One of the obligations of the chapel masters was to pass the crafts, which was the reason why cathedral chapters began creating children schools for singers (cantorcitos, infanticos, infantejos or seises, as they could be known among the many names), where apart of taking care of the next generation, they also solved the issue of high-pitch voices in polyphonies, especially considering the complex and extremely expensive possibility of hiring castratos. When due to confiscations the economic power of the Church diminished, the State felt in the obligation of creating conservatories, but this did not happen in Spain until rather late.
Attempting to make a living as a compositor at the beginning of the 19th century was something unheard of. For centuries, making a living through music meant being at the service of a master, or civic or religious institution. Johann Sebastian Bach became very familiarized with these type of patronage and left behind very specific ideas on the advantages and disadvantages of each of them: royal courts could provide you with exceptional means, but were unstable by nature (bankruptcy, or the coming and going of courtiers, is inherent to the concept of the system). On the other hand, civic-religious institutions like the School of Saint Thomas, the ancient institution of Leipzig for which Bach worked as a municipal civil servant for more than 30 years, could mean an exhausting, tedious job and not only from the musical perspective, but also due to what we call now the "musical management" perspective. But regardless of the direct experience of Bach, it left behind its offer of modern Italian opera, even to women, and the possibility of following an international career in theatre.
Beethoven got to know through family tradition the old patronage during his first professional steps in Bonn. As a matter of fact, even when he installed in Vienna in 1792, he still considered himself a member of his hometown's the palatine chapel. Nevertheless, many ideas around the conception of music were changing at that time. A personality such as Haydn, with whom Beethoven studied for some time, had elevated the art of composition to levels never before seen. The characteristics of the musicians normally hired until then in Europe we focused around their execution skills. Production, interpretation and creativity were interrelated through the practical skills of the musician, who had a very specific role. The fact that around the decade of the 90's in the 18th century a person like Haydn started -once graduated from being the chapel master for the Esterhazy- a late musical career as a freelance compositor, and specially the fact that upon his death in 1809 he was considered as a “Musikschriftsteller" -this is, a music writer-, was an extraordinary change in the perception of the time on what a musician could be, and consequently, on how a musician could make a living.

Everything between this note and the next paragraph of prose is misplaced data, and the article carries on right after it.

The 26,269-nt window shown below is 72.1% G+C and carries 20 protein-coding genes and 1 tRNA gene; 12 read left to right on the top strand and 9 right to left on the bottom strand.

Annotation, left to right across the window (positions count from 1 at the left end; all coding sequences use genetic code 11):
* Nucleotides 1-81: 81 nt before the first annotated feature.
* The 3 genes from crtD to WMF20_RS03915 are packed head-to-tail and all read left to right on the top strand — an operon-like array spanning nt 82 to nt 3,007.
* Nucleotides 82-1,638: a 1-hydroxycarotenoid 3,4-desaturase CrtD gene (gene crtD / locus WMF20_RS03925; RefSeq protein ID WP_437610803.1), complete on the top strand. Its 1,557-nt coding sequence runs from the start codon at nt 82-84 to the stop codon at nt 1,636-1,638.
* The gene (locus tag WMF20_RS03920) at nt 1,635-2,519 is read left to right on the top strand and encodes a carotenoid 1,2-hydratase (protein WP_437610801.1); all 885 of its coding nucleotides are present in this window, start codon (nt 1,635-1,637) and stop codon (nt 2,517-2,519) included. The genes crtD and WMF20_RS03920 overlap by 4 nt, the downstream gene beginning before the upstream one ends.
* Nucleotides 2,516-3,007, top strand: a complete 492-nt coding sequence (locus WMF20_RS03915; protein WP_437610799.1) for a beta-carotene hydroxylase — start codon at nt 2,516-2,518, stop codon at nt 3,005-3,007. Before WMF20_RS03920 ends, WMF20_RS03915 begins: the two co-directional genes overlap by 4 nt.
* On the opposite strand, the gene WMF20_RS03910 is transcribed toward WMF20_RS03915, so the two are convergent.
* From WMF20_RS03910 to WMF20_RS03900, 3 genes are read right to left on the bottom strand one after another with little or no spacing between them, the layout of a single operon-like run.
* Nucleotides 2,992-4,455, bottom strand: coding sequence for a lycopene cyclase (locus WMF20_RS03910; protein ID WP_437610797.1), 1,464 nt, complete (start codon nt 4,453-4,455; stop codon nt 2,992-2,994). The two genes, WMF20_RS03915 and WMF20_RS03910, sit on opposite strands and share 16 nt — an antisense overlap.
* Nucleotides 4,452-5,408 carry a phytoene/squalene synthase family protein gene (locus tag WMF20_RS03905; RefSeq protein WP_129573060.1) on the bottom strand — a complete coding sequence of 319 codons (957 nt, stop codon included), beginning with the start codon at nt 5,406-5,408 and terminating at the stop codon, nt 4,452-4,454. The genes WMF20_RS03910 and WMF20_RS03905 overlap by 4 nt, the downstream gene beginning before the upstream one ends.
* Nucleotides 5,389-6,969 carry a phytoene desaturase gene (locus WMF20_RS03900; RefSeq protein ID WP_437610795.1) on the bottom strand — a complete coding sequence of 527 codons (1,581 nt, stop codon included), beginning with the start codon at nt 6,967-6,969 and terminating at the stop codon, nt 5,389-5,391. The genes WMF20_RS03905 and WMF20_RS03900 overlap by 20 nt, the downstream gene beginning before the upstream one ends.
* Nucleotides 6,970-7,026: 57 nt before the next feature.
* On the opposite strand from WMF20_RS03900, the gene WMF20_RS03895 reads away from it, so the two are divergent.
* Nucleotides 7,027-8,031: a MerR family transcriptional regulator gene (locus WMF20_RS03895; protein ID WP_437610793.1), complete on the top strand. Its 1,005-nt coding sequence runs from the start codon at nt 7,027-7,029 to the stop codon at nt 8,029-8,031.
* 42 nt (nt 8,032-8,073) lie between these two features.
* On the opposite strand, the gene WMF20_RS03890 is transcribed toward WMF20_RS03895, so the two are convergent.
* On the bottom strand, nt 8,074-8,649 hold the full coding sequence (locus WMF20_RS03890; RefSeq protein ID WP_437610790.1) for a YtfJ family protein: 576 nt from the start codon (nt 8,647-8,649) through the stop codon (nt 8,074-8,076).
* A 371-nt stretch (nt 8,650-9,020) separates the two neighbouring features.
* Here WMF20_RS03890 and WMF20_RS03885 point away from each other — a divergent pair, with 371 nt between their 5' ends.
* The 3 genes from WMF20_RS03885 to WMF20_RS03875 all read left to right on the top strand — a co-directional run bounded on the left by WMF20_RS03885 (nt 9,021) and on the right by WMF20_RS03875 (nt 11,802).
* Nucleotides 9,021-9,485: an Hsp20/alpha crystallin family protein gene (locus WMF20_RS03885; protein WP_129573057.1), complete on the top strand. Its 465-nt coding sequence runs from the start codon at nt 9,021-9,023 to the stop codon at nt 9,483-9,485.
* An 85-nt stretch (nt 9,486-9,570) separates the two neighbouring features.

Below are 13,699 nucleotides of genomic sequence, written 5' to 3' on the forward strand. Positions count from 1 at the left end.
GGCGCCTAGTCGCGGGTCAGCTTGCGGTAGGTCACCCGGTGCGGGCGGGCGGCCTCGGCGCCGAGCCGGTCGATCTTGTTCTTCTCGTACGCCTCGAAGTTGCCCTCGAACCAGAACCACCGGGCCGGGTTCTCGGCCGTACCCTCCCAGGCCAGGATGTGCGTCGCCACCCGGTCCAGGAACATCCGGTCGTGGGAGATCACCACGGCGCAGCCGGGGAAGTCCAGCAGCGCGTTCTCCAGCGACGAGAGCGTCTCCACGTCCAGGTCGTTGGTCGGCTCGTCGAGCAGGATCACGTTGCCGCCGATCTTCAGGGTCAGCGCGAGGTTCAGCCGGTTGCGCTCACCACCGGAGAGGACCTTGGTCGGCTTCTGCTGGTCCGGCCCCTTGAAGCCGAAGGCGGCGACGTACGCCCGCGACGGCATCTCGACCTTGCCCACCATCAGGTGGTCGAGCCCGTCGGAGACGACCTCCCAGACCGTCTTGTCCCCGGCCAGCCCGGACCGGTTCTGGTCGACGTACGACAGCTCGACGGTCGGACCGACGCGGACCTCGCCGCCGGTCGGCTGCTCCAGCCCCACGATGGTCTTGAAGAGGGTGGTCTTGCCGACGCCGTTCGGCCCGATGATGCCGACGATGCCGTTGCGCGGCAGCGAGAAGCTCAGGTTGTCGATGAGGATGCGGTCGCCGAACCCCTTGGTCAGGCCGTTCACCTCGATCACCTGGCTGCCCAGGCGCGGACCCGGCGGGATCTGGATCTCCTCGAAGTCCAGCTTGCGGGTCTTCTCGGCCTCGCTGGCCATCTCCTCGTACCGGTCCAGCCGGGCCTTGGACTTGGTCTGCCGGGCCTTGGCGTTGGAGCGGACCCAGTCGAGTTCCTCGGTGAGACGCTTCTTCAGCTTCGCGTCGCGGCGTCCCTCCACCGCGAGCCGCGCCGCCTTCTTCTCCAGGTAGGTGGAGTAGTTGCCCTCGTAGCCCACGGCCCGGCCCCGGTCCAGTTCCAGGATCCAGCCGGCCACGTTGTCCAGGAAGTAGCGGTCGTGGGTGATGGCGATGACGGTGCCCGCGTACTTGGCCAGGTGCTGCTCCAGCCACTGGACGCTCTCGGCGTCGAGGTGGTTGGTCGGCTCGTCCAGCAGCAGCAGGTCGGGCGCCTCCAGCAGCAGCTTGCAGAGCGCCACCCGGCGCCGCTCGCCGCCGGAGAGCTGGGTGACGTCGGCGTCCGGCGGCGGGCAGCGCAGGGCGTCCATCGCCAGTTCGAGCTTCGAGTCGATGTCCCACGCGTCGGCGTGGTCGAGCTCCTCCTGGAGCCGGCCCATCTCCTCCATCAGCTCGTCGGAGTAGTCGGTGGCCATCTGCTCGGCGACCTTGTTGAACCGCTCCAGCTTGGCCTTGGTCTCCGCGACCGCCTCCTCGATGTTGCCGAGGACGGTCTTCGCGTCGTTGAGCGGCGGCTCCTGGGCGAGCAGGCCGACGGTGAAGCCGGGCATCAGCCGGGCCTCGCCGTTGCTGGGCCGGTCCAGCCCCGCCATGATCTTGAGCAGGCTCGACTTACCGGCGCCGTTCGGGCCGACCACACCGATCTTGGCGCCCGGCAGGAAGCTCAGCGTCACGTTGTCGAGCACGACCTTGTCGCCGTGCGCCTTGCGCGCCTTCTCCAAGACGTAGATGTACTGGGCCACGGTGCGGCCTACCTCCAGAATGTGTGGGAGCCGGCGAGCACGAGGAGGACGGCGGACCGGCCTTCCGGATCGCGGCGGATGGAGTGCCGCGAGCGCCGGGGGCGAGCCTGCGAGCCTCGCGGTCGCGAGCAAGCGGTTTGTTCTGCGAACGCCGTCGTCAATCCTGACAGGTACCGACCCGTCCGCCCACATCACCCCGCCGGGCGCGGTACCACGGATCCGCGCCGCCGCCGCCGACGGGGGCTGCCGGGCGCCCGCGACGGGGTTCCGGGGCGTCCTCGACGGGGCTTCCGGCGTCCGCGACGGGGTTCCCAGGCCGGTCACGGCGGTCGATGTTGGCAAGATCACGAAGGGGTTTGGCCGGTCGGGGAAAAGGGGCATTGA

Along his life, Beethoven insistently claimed this new and exceptional music status and this way he became the 19th century archetype of the romantic artist. This intense and complex reception of the figure of Beethoven hinders the appreciation of his biography, which also in this particular topic is full of enigmas and traps. Nevertheless, it is clear that the professional strategy of of Beethoven combined in different percentages the means provided by the increasing musical market of his time (i.e., the contracts for publishing his works, and concerts) with the local patronage of noblemen. A proof of this is the annual pension provided since 1809 by the Archduke Rudolf and the princes Lobkowitz and Kinsky "so he could focus on creating master pieces". At this time, it was beginning to be clear that the the market pushing the economical and political revolution was not enough to ensure the subsistence of modern artists, even if (or just because) he was a great artist. As a paradigmatic proof we can see through Beethoven's life that patronage and the institutional grants had to go through a renewal because living exclusively as a "Tondichter", as musical poet, was difficult. And it still is nowadays.